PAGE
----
Summary: Has a DISCUSS. Has enough positions to pass once DISCUSS positions are resolved.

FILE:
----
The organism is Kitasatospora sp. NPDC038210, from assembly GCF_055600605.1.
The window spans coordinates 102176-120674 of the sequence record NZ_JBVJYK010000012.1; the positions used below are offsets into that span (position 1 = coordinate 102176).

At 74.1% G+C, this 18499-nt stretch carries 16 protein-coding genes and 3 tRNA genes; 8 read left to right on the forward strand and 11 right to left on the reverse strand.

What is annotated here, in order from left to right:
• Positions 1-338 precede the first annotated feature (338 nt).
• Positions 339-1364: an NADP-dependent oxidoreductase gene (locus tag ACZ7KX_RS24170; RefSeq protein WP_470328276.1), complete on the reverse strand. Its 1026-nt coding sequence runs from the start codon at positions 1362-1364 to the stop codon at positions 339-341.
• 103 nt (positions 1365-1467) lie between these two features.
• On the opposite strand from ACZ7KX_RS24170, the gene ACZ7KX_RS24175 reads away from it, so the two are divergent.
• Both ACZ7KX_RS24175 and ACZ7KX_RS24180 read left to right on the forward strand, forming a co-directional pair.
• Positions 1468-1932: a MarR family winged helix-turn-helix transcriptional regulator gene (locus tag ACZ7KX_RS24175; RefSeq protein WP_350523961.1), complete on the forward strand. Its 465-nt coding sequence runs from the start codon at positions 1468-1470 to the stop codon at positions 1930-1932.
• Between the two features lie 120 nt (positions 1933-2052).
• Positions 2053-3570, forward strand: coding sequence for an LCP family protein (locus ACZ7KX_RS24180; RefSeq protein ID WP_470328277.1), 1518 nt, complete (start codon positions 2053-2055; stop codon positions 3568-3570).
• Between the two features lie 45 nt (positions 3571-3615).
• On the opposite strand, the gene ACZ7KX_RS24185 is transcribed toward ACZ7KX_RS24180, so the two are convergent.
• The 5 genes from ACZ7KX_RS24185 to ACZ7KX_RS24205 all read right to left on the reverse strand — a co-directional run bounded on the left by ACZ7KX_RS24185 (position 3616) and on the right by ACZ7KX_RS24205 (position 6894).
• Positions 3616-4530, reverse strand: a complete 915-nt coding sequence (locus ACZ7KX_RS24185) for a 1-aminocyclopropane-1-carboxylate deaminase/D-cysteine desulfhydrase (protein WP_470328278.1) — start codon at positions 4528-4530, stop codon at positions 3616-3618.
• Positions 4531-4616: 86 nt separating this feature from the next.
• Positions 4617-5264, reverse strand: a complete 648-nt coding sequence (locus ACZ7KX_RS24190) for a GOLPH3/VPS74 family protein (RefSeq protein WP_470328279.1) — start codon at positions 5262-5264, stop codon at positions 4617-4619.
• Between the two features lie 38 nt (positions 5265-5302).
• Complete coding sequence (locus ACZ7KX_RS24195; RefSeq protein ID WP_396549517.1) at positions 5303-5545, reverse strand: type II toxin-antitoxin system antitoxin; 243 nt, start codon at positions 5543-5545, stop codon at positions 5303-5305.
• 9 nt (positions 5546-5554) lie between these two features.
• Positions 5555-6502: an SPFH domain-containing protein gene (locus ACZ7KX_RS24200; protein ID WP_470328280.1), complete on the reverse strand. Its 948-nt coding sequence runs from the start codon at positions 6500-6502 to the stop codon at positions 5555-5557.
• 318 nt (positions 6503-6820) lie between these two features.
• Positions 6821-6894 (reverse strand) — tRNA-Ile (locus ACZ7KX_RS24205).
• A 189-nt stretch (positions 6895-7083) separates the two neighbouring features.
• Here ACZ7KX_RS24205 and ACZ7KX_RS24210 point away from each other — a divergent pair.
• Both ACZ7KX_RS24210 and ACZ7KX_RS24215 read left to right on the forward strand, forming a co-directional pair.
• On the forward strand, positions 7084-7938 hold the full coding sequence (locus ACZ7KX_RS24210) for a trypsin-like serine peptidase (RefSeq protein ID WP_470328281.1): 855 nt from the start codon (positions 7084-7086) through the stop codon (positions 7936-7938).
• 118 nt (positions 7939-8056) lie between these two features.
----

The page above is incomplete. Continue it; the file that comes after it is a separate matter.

Section 2 says that the "DTLS certificate values" are required to return no value when read, but this property seems to be intended for private data such as DTLS private key values, not the certificates themselves (which are public). While I appreciate that IPv6 is the current version of the internet protocol, I do see that 6126bis allows for Babel to run over both IPv6 and IPv4, yet this document in multiple places implicitly assumes that Babel runs over IPv6, to the exclusion of IPv4. Such a restriction from the core protocol spec should only be undertaken by an information model with clear reasoning and loud disclaimer. Similarly (as Roman notes), we are putting requirements on the key length for MAC keys (relative to the block size of the underlying hash function) that have were once present in draft-ietf-babel-hmac but have been removed as of draft-ietf-babel-hmac-10. I assume that the intent is not to impose additional restrictions compared to the protocol spec, thus we need to catch up to those changes. The description of the babel-mac-key-test and babel-cert-test operations need to be tightened up, as the secdir reviewer noted. (See COMMENT.) We seem to be using terminology from the Network Management Datastore Architecture without reference or otherwise introducing the concepts. This is a Discuss point because the only candidate reference I know of, RFC 8342, is specific to YANG and data models, so it's applicability for use in an information model may be subject to discussion. (Hopefully this only reflects my ignorance and not a fundamental lack of datastore architecture for information models.)